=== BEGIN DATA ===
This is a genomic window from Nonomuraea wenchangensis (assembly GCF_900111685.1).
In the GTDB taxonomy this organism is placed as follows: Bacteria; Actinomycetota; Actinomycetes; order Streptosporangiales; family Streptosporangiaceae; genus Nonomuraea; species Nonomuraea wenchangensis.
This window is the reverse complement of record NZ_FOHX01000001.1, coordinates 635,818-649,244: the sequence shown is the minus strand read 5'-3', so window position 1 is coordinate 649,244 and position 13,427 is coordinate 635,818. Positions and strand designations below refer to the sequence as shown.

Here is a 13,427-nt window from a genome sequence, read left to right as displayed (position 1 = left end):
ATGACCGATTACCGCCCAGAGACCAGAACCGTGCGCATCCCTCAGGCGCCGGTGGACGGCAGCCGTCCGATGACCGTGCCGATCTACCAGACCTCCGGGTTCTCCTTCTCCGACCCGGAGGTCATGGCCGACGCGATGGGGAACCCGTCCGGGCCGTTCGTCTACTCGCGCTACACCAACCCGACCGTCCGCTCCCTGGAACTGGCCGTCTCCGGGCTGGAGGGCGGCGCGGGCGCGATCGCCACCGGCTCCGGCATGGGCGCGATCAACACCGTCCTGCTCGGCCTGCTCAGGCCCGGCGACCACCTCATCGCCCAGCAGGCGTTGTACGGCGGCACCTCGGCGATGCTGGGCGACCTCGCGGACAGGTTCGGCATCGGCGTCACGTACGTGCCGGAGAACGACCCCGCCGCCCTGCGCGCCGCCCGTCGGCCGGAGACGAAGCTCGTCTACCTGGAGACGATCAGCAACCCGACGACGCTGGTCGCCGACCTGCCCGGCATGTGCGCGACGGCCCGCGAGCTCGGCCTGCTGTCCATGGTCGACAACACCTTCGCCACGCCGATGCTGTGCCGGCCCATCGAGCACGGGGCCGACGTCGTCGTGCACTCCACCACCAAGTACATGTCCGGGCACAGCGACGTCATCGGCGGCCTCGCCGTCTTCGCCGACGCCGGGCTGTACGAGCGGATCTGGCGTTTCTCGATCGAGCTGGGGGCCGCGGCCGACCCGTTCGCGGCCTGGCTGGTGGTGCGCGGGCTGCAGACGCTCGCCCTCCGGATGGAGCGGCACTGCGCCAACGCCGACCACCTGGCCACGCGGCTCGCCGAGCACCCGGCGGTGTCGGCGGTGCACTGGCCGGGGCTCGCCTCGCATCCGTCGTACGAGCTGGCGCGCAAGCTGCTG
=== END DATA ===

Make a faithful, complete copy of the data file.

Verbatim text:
This is a genomic window from Nonomuraea wenchangensis (assembly GCF_900111685.1).
In the GTDB taxonomy this organism is placed as follows: Bacteria; Actinomycetota; Actinomycetes; order Streptosporangiales; family Streptosporangiaceae; genus Nonomuraea; species Nonomuraea wenchangensis.
This window is the reverse complement of record NZ_FOHX01000001.1, coordinates 635,818-649,244: the sequence shown is the minus strand read 5'-3', so window position 1 is coordinate 649,244 and position 13,427 is coordinate 635,818. Positions and strand designations below refer to the sequence as shown.

Here is a 13,427-nt window from a genome sequence, read left to right as displayed (position 1 = left end):
ATGACCGATTACCGCCCAGAGACCAGAACCGTGCGCATCCCTCAGGCGCCGGTGGACGGCAGCCGTCCGATGACCGTGCCGATCTACCAGACCTCCGGGTTCTCCTTCTCCGACCCGGAGGTCATGGCCGACGCGATGGGGAACCCGTCCGGGCCGTTCGTCTACTCGCGCTACACCAACCCGACCGTCCGCTCCCTGGAACTGGCCGTCTCCGGGCTGGAGGGCGGCGCGGGCGCGATCGCCACCGGCTCCGGCATGGGCGCGATCAACACCGTCCTGCTCGGCCTGCTCAGGCCCGGCGACCACCTCATCGCCCAGCAGGCGTTGTACGGCGGCACCTCGGCGATGCTGGGCGACCTCGCGGACAGGTTCGGCATCGGCGTCACGTACGTGCCGGAGAACGACCCCGCCGCCCTGCGCGCCGCCCGTCGGCCGGAGACGAAGCTCGTCTACCTGGAGACGATCAGCAACCCGACGACGCTGGTCGCCGACCTGCCCGGCATGTGCGCGACGGCCCGCGAGCTCGGCCTGCTGTCCATGGTCGACAACACCTTCGCCACGCCGATGCTGTGCCGGCCCATCGAGCACGGGGCCGACGTCGTCGTGCACTCCACCACCAAGTACATGTCCGGGCACAGCGACGTCATCGGCGGCCTCGCCGTCTTCGCCGACGCCGGGCTGTACGAGCGGATCTGGCGTTTCTCGATCGAGCTGGGGGCCGCGGCCGACCCGTTCGCGGCCTGGCTGGTGGTGCGCGGGCTGCAGACGCTCGCCCTCCGGATGGAGCGGCACTGCGCCAACGCCGACCACCTGGCCACGCGGCTCGCCGAGCACCCGGCGGTGTCGGCGGTGCACTGGCCGGGGCTCGCCTCGCATCCGTCGTACGAGCTGGCGCGCAAGCTGCTG